March 30, 2011 § Leave a comment
Gli Italiani parlono con le mani. Italians speak with their hands. When I was looking for Italian language resources, I kept coming across the book Speak Italian by Italian artist, Bruno Munari. It’s a compilation of a series photographs depicting Italian gestures along with the explanation of what they mean.
I also came across an English-speaking Italian newspaper article talking about Italian gestures: “In this country, speaking without gestures is like writing without punctuation. Hands are commas, exclamation points, and question marks. Words are stale without them.”
The author goes on to capture an exchange with a native speaker: “Are you capable of talking without your hands?” I teased. She put her floury palms on her hips, and answered me, peppery as usual. “Why would I want to? To be like English speakers and lack conviction? They speak from their mouths only. Italians don’t just talk with our hands, we talk with our whole bodies. We step into speech.”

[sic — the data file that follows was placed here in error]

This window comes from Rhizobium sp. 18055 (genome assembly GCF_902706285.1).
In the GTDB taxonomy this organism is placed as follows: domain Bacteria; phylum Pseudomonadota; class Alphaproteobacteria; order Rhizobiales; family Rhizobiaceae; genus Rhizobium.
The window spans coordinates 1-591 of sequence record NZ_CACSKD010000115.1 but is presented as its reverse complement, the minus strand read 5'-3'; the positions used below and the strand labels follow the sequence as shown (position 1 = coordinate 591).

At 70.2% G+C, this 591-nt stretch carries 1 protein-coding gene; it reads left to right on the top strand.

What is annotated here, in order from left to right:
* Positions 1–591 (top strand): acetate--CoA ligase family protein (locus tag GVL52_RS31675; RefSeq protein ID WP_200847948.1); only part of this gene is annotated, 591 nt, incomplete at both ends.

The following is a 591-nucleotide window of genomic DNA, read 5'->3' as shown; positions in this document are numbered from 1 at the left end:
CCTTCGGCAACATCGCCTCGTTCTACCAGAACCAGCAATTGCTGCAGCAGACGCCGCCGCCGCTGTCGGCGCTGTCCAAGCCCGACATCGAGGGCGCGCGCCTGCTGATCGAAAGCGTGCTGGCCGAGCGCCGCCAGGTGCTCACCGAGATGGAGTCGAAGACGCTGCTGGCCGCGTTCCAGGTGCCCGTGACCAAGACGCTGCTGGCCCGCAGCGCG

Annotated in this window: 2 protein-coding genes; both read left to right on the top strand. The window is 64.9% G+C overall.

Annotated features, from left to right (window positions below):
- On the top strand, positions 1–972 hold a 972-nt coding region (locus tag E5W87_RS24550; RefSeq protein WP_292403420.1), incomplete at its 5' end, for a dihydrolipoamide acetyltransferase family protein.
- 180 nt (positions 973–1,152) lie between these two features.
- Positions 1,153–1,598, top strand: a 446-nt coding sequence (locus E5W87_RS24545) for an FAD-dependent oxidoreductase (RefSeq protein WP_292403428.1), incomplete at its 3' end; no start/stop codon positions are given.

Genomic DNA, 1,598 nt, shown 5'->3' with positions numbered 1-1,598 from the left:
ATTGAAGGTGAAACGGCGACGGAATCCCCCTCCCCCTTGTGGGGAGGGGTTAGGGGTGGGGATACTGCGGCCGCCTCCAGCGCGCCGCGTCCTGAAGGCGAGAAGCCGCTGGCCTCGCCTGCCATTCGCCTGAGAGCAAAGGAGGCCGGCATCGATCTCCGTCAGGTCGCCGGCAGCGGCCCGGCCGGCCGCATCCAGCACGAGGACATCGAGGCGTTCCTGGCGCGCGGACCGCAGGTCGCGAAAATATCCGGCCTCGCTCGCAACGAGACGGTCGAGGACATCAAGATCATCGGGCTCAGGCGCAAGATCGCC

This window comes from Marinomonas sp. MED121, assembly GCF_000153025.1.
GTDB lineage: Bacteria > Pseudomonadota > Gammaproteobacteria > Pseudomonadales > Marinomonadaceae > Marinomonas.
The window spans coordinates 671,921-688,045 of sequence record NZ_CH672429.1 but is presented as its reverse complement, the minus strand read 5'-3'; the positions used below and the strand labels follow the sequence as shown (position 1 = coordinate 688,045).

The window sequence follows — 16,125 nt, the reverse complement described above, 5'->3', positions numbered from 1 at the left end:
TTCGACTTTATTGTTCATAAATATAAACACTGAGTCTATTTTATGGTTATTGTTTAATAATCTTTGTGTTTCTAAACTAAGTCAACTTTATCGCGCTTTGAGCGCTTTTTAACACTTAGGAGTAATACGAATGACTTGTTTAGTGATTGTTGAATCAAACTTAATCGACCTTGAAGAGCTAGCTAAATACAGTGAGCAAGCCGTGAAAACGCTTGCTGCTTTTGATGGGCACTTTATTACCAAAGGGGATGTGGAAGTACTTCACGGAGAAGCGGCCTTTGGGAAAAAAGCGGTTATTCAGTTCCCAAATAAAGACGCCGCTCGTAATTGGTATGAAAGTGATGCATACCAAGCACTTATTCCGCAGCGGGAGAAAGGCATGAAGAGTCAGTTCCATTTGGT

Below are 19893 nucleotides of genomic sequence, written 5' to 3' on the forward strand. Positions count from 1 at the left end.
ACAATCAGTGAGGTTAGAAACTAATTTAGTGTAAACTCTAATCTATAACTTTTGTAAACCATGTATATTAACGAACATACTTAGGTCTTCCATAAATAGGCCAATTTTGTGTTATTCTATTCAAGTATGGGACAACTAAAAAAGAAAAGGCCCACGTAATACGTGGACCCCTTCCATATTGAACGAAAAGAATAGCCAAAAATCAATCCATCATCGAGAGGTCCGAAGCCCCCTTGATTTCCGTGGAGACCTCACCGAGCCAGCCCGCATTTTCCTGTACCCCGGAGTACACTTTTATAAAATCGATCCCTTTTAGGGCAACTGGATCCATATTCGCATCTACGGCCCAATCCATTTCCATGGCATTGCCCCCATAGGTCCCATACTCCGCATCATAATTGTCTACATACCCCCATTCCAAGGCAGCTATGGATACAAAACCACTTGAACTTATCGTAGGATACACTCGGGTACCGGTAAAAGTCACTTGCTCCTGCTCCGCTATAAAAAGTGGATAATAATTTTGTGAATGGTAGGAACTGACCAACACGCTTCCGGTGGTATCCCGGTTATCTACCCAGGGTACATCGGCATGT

It’s hard to have a lot of conviction when you’re first learning how to speak a language. You say a lot of really bizarre, idiotic things. I remember in Argentina I was asking someone in a store to show me a pair of sandals and used the word for watermelon instead since they sound similar. You just have to laugh at yourself when you’re learning a language.
I suppose in Italian it doesn’t matter so much what you’re saying but how you’re saying it. If you’re going to bother to say something then say it with conviction!
And your hands.